Ghanaian woman kneels next to plants in greenhouse
Ghanaian tech entrepreneur speaks to farmers
Ghanaian tech entrepreneur visits a farm

How the future of food is growing in Ghana

11 July 2023
ITC News

Homegrown tech companies are looking to work with small farmers to find innovative ways of nurturing a boom in the agricultural economy.

The solutions they’re proposing run from simple steps like upping the social media game for coops, to full-service data management that would help farmers comply with the demands of investors and export markets.

But tech companies tend to base themselves in the city, while the farmers they’re aiming to work with are scattered across some of the most remote parts of the country.

That makes it challenging to align digital solutions with needs on the ground. To bridge that gap, the Netherlands Trust Fund V (NTF V) supports agritech companies by bringing them to the farms so they can meet face to face with the people they’d like to work with.

The latest trip brought 13 agritech and IT companies from Accra to the northern region of Kumasi.

‘Technology is as good as what’s happening on the ground,’ said Mawuli K. Addo of Grow For Me, an input and commodity financing, aggregation and trading platform.

‘In the chain, from product to end user, each process is different. So if you are sitting at the end, and you are trying to solve a problem, you might miss something in the chain -- from production to sourcing the commodities. Then there’s everything that goes into supply chain dynamics, all the way to marketing and labelling and customer relations.’

Grow For Me has created a special module for farm management, with an investor who’s keen for using the system in greenhouses. That’s led to discussions with the Akumadan sustainable ‘Greenhouse Village’, who were visited during the agri-tech fieldtrip in April. Other talks are underway on how Bodukwan Multi fruit company could leverage Grow For Me's Micro Aggregator platform.

Group of Ghanaian farmers and tech entrepreneurs poses outside a building on a farm
The group on the field trip poses for a photo at the Ginger Farmer Association.
Photo by ITC

Using data to show how sustainable practices work

Farm groups increasingly need to harness their data not only to manage their own work, but to document how they comply with sustainability standards overseas.

‘The people that we engaged with on the field trip are the likes of those we are looking to engage. We have already contacted three of them,’ said George Saka, general manager at Think Data Services.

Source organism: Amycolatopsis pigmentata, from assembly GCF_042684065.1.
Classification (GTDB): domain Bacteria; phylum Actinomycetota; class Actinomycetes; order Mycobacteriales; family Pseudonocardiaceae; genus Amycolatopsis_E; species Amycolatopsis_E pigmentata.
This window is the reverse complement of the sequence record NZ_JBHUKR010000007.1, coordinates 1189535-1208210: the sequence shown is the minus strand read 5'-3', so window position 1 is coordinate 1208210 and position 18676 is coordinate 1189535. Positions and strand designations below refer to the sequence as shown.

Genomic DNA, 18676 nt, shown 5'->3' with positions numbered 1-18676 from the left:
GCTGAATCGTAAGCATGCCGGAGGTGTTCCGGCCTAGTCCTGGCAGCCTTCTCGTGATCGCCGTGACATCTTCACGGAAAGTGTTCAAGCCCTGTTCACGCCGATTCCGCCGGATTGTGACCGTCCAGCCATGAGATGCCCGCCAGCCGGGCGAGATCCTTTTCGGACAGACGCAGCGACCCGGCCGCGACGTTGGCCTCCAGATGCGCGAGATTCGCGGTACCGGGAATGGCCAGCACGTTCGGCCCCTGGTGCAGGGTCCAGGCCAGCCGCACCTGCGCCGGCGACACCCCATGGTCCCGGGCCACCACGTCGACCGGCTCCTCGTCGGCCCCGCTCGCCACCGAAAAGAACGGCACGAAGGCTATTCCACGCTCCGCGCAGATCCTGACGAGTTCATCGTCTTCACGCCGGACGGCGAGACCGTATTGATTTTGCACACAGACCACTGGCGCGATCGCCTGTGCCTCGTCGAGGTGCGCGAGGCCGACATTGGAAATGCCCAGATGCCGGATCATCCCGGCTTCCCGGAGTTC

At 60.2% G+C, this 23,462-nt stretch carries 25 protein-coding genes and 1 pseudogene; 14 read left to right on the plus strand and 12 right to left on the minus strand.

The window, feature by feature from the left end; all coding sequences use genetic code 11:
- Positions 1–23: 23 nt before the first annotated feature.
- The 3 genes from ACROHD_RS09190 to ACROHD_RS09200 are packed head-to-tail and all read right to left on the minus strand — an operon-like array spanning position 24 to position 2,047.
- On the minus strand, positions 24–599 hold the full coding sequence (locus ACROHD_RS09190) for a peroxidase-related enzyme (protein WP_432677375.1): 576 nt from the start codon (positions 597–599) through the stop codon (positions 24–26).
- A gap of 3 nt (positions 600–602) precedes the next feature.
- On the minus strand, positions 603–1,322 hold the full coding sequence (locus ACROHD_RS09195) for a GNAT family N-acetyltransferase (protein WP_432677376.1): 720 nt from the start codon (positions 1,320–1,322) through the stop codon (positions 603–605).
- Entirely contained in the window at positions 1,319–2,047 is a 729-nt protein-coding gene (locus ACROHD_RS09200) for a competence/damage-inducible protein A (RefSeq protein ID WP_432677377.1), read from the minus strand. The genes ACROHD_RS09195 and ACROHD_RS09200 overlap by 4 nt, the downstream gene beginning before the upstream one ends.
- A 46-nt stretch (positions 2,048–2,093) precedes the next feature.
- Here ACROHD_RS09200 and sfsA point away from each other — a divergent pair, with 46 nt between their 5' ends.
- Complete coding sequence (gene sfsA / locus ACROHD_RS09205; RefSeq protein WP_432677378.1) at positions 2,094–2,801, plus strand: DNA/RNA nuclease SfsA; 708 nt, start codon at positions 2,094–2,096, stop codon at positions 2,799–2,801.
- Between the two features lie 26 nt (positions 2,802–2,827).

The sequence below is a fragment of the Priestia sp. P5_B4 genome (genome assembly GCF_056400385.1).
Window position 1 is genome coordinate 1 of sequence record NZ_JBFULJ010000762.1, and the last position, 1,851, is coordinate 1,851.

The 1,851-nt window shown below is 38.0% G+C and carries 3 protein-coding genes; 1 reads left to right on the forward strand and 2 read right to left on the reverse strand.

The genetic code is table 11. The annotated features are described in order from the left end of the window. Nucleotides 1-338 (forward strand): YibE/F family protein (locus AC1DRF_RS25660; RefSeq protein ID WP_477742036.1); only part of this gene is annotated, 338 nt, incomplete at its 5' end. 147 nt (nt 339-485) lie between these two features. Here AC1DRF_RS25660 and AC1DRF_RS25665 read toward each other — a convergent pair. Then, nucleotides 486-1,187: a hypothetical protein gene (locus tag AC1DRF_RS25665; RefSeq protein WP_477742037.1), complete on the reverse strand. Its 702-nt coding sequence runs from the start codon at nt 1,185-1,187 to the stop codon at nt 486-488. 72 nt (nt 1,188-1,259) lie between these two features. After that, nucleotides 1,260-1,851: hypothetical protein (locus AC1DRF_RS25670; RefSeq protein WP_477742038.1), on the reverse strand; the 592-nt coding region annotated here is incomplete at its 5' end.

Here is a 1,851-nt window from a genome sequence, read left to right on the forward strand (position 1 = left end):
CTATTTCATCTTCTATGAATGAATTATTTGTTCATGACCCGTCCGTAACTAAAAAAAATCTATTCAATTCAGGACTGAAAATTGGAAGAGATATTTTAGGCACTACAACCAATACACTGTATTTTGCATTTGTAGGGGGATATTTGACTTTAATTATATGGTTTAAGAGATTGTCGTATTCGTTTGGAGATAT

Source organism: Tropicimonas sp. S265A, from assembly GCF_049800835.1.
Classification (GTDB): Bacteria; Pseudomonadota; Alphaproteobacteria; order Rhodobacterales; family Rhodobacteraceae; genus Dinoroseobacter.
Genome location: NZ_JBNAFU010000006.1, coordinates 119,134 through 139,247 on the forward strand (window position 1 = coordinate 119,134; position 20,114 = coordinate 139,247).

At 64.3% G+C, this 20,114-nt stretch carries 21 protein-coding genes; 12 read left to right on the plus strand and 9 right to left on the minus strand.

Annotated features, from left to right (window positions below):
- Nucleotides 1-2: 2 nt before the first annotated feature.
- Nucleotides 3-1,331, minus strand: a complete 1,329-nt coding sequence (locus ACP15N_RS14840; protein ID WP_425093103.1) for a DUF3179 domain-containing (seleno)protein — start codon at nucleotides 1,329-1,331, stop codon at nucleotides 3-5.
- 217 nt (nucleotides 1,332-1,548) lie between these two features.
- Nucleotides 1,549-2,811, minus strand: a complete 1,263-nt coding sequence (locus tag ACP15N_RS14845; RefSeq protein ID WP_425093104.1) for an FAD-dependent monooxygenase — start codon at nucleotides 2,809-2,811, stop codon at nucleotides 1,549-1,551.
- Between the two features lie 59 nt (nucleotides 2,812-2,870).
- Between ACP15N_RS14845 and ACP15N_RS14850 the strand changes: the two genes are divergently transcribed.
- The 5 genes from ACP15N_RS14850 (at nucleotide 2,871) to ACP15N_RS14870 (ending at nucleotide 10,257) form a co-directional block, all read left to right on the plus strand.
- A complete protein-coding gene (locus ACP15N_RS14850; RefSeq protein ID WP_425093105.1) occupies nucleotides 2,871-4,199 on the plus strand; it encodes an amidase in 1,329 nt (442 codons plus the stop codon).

‘Typically farm groups should do a survey to see where their farmers are working, but most often they don’t have the resources to do that,’ he said. ‘Those that do have, they don’t manage their data very well. Even though farmers are hardworking, they don’t have the data to speak about, to allow them to go for funding.’

After the trip, he’s scheduled a demo of Think Data’s offering with the Pineapple Farmer Association. He’s also in discussions with juice maker Bodukwan Multi-Fruit Processing Company, and the Peace and Love Vegetable Growers Association.

His solution, called FarmForce, helps growers export to Europe by compiling the data that’s required to meet EU sustainability standards.

The same data can also help local fintech companies decide how best to work farm associations, said Betty Blavo, chief operating officer of Motito.

Her fintech company offers ‘buy now, pay later’ services. They started with consumer financing but now work with small businesses and associations, like the farm groups around Kumasi. For a group of garment makers, for example, they supplied over 200 sewing machines on terms that work for smaller operators.

But Motito needs data to decide what kind of financing to offer farm groups, Blavo said.

‘We know that there’s a need, and it’s very difficult for them to secure any type of financing from traditional finance institutions,’ she said. ‘We facilitate assets, rather than actual cash. We provide them with a more efficient or more sustainable way of growing their crops.’

‘They have to make a deposit of 30% of the value of the items, and then they go through a credit scoring process. Once they get approved, they can spread the rest over five months,’ she explained.

She saw opportunity to work with the Ginger Grower Association, which took a strong interest in her service.

The field trip to Kumasi was organized in collaboration with the Dutch Embassy in Accra,  tropical seed provider EastWestSeed and horticultural company Holland Green Tech. The trip also included Ghana Netherlands Business and Culture Council, and the support of the Ministry of Food and Agriculture of Ghana.


5 July 2023
Bringing Ghanaian tech companies and agribusinesses together for innovation

The field trip went to fruit and vegetable farmers, agro-associations, agro-processors and Kwadaso Agricultural College with the aim of bringing more tech solutions and services to the agribusiness sector.

About the project

The Netherlands Trust Fund V (NTF) (July 2021 – June 2025) is based on a partnership between the Ministry of Foreign Affairs of The Netherlands and the International Trade Centre. The programme supports MSMEs in the digital technologies and agribusiness sectors. Its ambition is two-fold: to contribute to an inclusive and sustainable transformation of food systems, partially through digital solutions, and drive the internationalization of tech start-ups and export of IT & BPO companies in selected Sub-Saharan African countries.